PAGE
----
The historic population figures in the censuses between 1921 and 2001 are shown in the table below. Evershot parish is also shown separately for these census returns.
|Historic Census Population Figures 1921—2001 (except 1941)|
|3 parishes combined||428||411||380||356||330||310||310||300|
|Evershot Parish only||291||295||288||258||220||230||230||220|
|Source:Dorset County Council|
St Osmund's Church
The parish church of St Osmund is built on the site of an earlier chapel, dedicated to the Blessed Virgin, dating back to the time of Richard the Lionheart. The first rector of Frome St Quintin and Evershot is listed in the church simply as Herveus, in 1115. Only the font basin, chancel arch and part of the tower arch of this earlier chapel remain within the current church, which was renovated to some extent in the 15th century, again in 1765, before a final rebuilding in 1852—3 and 1864. It features a Perpendicular tower and arcades. In 1889 the organ was also restored, renovated, and added to. The church clock was gifted in 1853 by the 3rd Earl of Ilchester at a cost of £150. It was designed by Edmund Beckett Denison and built by Edward John Dent. It is hand-wound once a week. Between 1783 and 1787, the poet George Crabbe was rector of the church.
The source of the River Frome is in Back Lane, close to the church. Next to it is St John's well, which was restored in 2000 and features information on local geology and history. The names of villagers were put on a plaque.
The village hall was given to the village after being used by the military during the Second World War. It is mostly used for music and art events.
To the west is a prominent rounded summit known as West Hill which is 224 metres (735 ft) high.
Evershot has connections with the writer Thomas Hardy, who called it 'Evershead' in his fictional Wessex. The Acorn Inn featured as 'The Sow and Acorn' in several of his works, including Tess of the d'Urbervilles. Tess Cottage in the village is named after that novel's eponymous heroine, who stayed in a fictional version of it when visiting 'Evershead'.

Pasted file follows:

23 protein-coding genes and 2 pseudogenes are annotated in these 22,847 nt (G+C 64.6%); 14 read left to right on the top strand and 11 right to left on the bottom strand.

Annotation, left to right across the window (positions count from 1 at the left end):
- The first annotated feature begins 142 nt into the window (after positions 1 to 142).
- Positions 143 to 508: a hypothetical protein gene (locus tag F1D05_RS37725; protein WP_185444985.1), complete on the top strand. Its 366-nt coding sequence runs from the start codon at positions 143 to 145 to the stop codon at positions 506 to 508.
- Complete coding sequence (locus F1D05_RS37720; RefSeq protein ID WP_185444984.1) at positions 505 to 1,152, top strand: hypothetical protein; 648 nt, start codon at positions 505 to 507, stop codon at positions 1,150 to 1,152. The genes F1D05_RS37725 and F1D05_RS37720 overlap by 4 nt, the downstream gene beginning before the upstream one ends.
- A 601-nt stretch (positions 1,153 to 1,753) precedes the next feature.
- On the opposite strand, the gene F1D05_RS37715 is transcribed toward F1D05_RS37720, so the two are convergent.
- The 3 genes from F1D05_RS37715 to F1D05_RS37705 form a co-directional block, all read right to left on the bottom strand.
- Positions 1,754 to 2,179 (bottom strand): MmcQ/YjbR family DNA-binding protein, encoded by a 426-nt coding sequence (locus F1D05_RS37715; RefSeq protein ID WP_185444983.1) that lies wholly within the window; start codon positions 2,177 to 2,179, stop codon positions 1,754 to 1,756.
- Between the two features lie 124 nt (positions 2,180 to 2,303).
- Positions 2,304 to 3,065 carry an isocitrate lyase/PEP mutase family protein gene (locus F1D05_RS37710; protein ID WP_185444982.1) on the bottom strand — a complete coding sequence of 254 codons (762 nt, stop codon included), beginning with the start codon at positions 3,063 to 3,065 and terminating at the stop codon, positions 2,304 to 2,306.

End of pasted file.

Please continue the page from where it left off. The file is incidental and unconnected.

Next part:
Hardy was also an architect and in 1893 he designed an extension for what is now the Summer Lodge Country House Hotel in the centre of the village. Hardy's mother, Jemima Hand, was born and married in the neighbouring village of Melbury Osmond.
- "Parish Population Data". Dorset County Council. 20 January 2015. Retrieved 28 February 2015.
- "Evershot Parish Plan 2009". Dorset For You.
- "Evershot". OPC Dorset.
- "Archived copy" (PDF). Archived from the original (PDF) on 17 December 2010. Retrieved 23 January 2011.CS1 maint: archived copy as title (link), 101 things to do in and around The Acorn Inn.
- Udall, J.S. (1922). Dorsetshire Folk-Lore.
- , Evershot Official Website
- Stickland's School Deeds
- J. H. Bettey (1974). Dorset. City and County Histories. David & Charles. pp. 86–7. ISBN 0-7153-6371-9.
- Roland Gant (1980). Dorset Villages. Robert Hale Ltd. pp. 102–3. ISBN 0-7091-8135-3.
- Dorset Ancestors
- Peter Booton (September 2012). "Booton Foot Trails: Evershot and Melbury Park". Dorset Life Magazine. Retrieved 26 January 2014.
- Ralph Wightman (1983). Portrait of Dorset (4 ed.). Robert Hale Ltd. p. 16. ISBN 0-7090-0844-9.
- "Area: Evershot (Parish), Key Figures for 2011 Census: Key Statistics". Neighbourhood Statistics. Office for National Statistics. Retrieved 25 January 2014.
- "Parishes (A-L), 1921-2001- Census Years". Dorset County Council. 17 March 2010. Retrieved 26 February 2014.
- "Parishes (M–Z), 1921–2001– Census Years". Dorset County Council. 17 March 2010. Retrieved 27 February 2014.
- Milne, Rev. P. H. (1895). Richardson, Nelson M. (ed.). Evershot Church. Proceedings of the Dorset Natural History and Antiquarian Field Club. XVII. Allen County Public Library Genealogy Center. Dorchester: Dorset County Chronicle. pp. 64–66.
- "St John's Well". The Megalithic Portal.